I will wager that most who are pro-choice do not understand this. I like to believe in the basic fairness and goodness of people and count that when the veil has been drawn that is hiding evil for what it is, they will recoil in horror and switch sides. I do believe the more we recognize the humanity of the child in the womb and see that life as a precious gift, the better off we will be as a person and as a society. I believe this about those who have had a abortion as well. Abortion is psychologically a trauma inducing event. There are wonderful programs like “Rachel’s Vineyard’ that are specifically designed to help those who have suffered an abortion to receive the help necessary to properly grieve and heal. It is highly unwise and against our faith to condemn those who have had an abortion without reaching out to help and heal. As Catholics, our first option is always mercy and compassion. It is not condemnation and shunning! Why? Because were God interested in condemnation and shunning, He would never have sent His Son. He does, however, and that needs to sink into our hearts, minds, and souls.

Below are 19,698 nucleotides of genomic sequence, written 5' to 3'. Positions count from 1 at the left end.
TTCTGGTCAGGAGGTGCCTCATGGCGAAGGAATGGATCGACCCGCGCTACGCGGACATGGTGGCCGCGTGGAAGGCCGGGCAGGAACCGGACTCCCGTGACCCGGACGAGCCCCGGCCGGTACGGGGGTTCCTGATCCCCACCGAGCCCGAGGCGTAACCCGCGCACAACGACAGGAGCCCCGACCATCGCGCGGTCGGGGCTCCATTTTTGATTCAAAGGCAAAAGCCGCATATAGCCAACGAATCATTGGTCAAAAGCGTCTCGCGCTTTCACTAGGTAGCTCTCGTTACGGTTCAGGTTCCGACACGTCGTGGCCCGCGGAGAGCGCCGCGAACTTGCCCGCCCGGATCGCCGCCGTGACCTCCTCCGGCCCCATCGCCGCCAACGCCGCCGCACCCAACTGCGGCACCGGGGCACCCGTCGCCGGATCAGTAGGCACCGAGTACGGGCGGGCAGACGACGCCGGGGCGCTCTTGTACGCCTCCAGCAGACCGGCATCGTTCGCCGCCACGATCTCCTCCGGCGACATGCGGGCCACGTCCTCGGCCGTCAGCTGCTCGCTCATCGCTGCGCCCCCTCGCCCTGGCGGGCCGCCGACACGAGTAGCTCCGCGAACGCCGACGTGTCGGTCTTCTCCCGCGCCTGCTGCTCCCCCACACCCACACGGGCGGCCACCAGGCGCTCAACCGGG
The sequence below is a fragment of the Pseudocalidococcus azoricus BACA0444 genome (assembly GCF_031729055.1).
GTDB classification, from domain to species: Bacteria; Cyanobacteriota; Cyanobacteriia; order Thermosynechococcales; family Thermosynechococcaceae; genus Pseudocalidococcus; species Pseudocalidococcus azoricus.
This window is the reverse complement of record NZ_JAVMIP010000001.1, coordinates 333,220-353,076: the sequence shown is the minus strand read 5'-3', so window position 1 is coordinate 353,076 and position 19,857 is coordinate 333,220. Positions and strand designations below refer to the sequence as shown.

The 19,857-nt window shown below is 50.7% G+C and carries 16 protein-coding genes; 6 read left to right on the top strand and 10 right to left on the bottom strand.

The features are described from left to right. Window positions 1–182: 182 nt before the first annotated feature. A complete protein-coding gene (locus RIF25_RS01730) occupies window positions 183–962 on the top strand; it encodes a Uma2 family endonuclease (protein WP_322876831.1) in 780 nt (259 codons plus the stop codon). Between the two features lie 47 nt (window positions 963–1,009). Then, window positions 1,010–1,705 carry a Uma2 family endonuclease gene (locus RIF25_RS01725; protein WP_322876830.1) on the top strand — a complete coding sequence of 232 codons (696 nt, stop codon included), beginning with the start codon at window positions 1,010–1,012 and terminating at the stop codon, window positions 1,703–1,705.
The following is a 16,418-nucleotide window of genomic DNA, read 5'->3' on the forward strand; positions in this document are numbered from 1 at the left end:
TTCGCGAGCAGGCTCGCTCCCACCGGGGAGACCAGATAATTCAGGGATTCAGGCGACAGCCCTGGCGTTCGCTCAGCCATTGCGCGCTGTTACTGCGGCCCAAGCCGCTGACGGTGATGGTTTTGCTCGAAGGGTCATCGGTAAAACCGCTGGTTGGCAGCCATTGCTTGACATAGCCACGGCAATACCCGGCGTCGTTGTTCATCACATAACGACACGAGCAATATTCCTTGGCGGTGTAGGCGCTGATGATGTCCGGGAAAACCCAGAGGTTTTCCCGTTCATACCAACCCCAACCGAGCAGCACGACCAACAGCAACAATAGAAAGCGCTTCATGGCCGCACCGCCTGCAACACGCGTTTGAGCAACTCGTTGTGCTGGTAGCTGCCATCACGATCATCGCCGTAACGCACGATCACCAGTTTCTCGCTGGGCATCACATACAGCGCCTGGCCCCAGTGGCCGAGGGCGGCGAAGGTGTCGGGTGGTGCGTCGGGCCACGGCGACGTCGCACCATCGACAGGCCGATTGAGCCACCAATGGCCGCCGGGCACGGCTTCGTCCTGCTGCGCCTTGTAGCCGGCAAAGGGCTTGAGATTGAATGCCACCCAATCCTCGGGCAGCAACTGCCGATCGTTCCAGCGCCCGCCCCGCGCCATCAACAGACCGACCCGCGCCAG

The bigger question is what do we do with the rabid evil doer. What we do with the hate filled and unrepentant? Certainly this circus in Austin, Texas has shown us the wrathful face of such people. I have had suggested to me that Scripture tells us to write them off and shake the dust from our feet in witness against them. Those who reject Christ do so at their own peril. Those who reject God’s love choose a path of eternal desolation, isolation, and sadness that will eternally inflict them with the same agony of fire. When I see the faces of those screaming obscenities, praising darkness and evil, encouraging selfishness and narcissism, it does not enrage me to seek and rejoice in their condemnation; it leads me to mourn what they are doing to themselves, mourn for the path they are choosing, and pray for their conversion. It leads me to extend the same attitude that Christ first showed me in my own sinfulness and selfishness. In all humility, my mortal sins accomplish the same end as those whom I am seeing in Texas State House. Mortal sin is mortal sin. If I wish God to have mercy on me, then, as Scripture repeatedly reminds us, my attitude towards others MUST be one of mercy as well. The Gospel never tells us to gloat over the downfall of those who oppose Christ. Each person who chooses that downfall of their own free will was not created for that downfall.